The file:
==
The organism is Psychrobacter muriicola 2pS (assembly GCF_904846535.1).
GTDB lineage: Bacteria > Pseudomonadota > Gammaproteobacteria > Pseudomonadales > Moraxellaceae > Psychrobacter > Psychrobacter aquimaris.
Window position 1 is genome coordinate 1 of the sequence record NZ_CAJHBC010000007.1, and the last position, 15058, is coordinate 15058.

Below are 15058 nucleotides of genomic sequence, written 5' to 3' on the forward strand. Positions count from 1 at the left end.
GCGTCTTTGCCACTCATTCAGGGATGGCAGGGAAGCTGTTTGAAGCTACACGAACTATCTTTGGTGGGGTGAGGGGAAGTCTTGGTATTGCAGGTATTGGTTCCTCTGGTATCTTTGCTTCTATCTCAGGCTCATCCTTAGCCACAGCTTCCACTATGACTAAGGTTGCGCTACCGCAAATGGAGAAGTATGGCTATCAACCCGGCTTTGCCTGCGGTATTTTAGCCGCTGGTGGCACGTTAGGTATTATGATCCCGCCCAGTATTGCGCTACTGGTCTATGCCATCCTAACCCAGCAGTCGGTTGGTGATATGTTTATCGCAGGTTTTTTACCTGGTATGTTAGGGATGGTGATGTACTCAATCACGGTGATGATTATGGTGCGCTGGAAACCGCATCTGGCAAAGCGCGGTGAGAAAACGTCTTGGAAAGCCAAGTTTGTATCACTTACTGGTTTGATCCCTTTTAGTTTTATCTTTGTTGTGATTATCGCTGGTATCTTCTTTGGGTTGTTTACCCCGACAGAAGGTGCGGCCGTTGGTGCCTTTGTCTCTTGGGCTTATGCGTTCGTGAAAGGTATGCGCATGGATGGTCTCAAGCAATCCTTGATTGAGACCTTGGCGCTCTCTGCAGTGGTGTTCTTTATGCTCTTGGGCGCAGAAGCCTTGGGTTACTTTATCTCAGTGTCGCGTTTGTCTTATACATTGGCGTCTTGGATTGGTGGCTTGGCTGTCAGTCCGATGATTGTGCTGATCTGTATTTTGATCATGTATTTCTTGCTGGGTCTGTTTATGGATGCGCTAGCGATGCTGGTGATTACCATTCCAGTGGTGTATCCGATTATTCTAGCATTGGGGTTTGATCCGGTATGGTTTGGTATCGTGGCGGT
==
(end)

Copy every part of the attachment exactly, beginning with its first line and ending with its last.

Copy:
The organism is Psychrobacter muriicola 2pS (assembly GCF_904846535.1).
GTDB lineage: Bacteria > Pseudomonadota > Gammaproteobacteria > Pseudomonadales > Moraxellaceae > Psychrobacter > Psychrobacter aquimaris.
Window position 1 is genome coordinate 1 of the sequence record NZ_CAJHBC010000007.1, and the last position, 15058, is coordinate 15058.

Below are 15058 nucleotides of genomic sequence, written 5' to 3' on the forward strand. Positions count from 1 at the left end.
GCGTCTTTGCCACTCATTCAGGGATGGCAGGGAAGCTGTTTGAAGCTACACGAACTATCTTTGGTGGGGTGAGGGGAAGTCTTGGTATTGCAGGTATTGGTTCCTCTGGTATCTTTGCTTCTATCTCAGGCTCATCCTTAGCCACAGCTTCCACTATGACTAAGGTTGCGCTACCGCAAATGGAGAAGTATGGCTATCAACCCGGCTTTGCCTGCGGTATTTTAGCCGCTGGTGGCACGTTAGGTATTATGATCCCGCCCAGTATTGCGCTACTGGTCTATGCCATCCTAACCCAGCAGTCGGTTGGTGATATGTTTATCGCAGGTTTTTTACCTGGTATGTTAGGGATGGTGATGTACTCAATCACGGTGATGATTATGGTGCGCTGGAAACCGCATCTGGCAAAGCGCGGTGAGAAAACGTCTTGGAAAGCCAAGTTTGTATCACTTACTGGTTTGATCCCTTTTAGTTTTATCTTTGTTGTGATTATCGCTGGTATCTTCTTTGGGTTGTTTACCCCGACAGAAGGTGCGGCCGTTGGTGCCTTTGTCTCTTGGGCTTATGCGTTCGTGAAAGGTATGCGCATGGATGGTCTCAAGCAATCCTTGATTGAGACCTTGGCGCTCTCTGCAGTGGTGTTCTTTATGCTCTTGGGCGCAGAAGCCTTGGGTTACTTTATCTCAGTGTCGCGTTTGTCTTATACATTGGCGTCTTGGATTGGTGGCTTGGCTGTCAGTCCGATGATTGTGCTGATCTGTATTTTGATCATGTATTTCTTGCTGGGTCTGTTTATGGATGCGCTAGCGATGCTGGTGATTACCATTCCAGTGGTGTATCCGATTATTCTAGCATTGGGGTTTGATCCGGTATGGTTTGGTATCGTGGCGGT